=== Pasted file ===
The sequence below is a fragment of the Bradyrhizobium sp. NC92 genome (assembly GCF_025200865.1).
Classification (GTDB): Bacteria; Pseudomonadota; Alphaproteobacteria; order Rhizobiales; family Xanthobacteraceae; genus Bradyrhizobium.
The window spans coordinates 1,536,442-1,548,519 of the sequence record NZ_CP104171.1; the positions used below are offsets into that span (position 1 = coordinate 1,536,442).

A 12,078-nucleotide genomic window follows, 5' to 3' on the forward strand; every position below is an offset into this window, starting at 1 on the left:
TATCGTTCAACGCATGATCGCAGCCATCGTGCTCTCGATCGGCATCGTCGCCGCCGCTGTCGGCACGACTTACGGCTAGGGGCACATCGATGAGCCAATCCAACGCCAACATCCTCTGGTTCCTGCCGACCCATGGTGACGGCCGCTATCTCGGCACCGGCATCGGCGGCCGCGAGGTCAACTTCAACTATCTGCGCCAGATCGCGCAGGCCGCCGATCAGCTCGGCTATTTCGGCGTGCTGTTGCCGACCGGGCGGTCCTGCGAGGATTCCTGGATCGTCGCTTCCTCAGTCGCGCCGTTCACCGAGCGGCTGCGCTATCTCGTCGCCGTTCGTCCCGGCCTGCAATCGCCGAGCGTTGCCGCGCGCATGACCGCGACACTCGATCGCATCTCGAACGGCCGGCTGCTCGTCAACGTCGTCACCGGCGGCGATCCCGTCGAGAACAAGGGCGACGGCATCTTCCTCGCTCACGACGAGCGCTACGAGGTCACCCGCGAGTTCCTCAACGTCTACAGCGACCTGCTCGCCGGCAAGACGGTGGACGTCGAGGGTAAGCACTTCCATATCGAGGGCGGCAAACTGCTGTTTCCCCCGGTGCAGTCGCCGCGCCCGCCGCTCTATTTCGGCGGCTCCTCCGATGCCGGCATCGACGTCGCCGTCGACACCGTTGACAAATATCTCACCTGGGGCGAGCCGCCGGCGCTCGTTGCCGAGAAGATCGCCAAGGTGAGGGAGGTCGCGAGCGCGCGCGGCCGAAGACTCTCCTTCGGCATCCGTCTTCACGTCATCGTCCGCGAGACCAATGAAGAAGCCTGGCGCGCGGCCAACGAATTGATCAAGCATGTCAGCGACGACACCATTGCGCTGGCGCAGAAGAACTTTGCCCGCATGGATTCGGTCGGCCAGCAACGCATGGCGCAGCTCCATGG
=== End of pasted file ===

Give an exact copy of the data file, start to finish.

The sequence below is a fragment of the Bradyrhizobium sp. NC92 genome (assembly GCF_025200865.1).
Classification (GTDB): Bacteria; Pseudomonadota; Alphaproteobacteria; order Rhizobiales; family Xanthobacteraceae; genus Bradyrhizobium.
The window spans coordinates 1,536,442-1,548,519 of the sequence record NZ_CP104171.1; the positions used below are offsets into that span (position 1 = coordinate 1,536,442).

A 12,078-nucleotide genomic window follows, 5' to 3' on the forward strand; every position below is an offset into this window, starting at 1 on the left:
TATCGTTCAACGCATGATCGCAGCCATCGTGCTCTCGATCGGCATCGTCGCCGCCGCTGTCGGCACGACTTACGGCTAGGGGCACATCGATGAGCCAATCCAACGCCAACATCCTCTGGTTCCTGCCGACCCATGGTGACGGCCGCTATCTCGGCACCGGCATCGGCGGCCGCGAGGTCAACTTCAACTATCTGCGCCAGATCGCGCAGGCCGCCGATCAGCTCGGCTATTTCGGCGTGCTGTTGCCGACCGGGCGGTCCTGCGAGGATTCCTGGATCGTCGCTTCCTCAGTCGCGCCGTTCACCGAGCGGCTGCGCTATCTCGTCGCCGTTCGTCCCGGCCTGCAATCGCCGAGCGTTGCCGCGCGCATGACCGCGACACTCGATCGCATCTCGAACGGCCGGCTGCTCGTCAACGTCGTCACCGGCGGCGATCCCGTCGAGAACAAGGGCGACGGCATCTTCCTCGCTCACGACGAGCGCTACGAGGTCACCCGCGAGTTCCTCAACGTCTACAGCGACCTGCTCGCCGGCAAGACGGTGGACGTCGAGGGTAAGCACTTCCATATCGAGGGCGGCAAACTGCTGTTTCCCCCGGTGCAGTCGCCGCGCCCGCCGCTCTATTTCGGCGGCTCCTCCGATGCCGGCATCGACGTCGCCGTCGACACCGTTGACAAATATCTCACCTGGGGCGAGCCGCCGGCGCTCGTTGCCGAGAAGATCGCCAAGGTGAGGGAGGTCGCGAGCGCGCGCGGCCGAAGACTCTCCTTCGGCATCCGTCTTCACGTCATCGTCCGCGAGACCAATGAAGAAGCCTGGCGCGCGGCCAACGAATTGATCAAGCATGTCAGCGACGACACCATTGCGCTGGCGCAGAAGAACTTTGCCCGCATGGATTCGGTCGGCCAGCAACGCATGGCGCAGCTCCATGG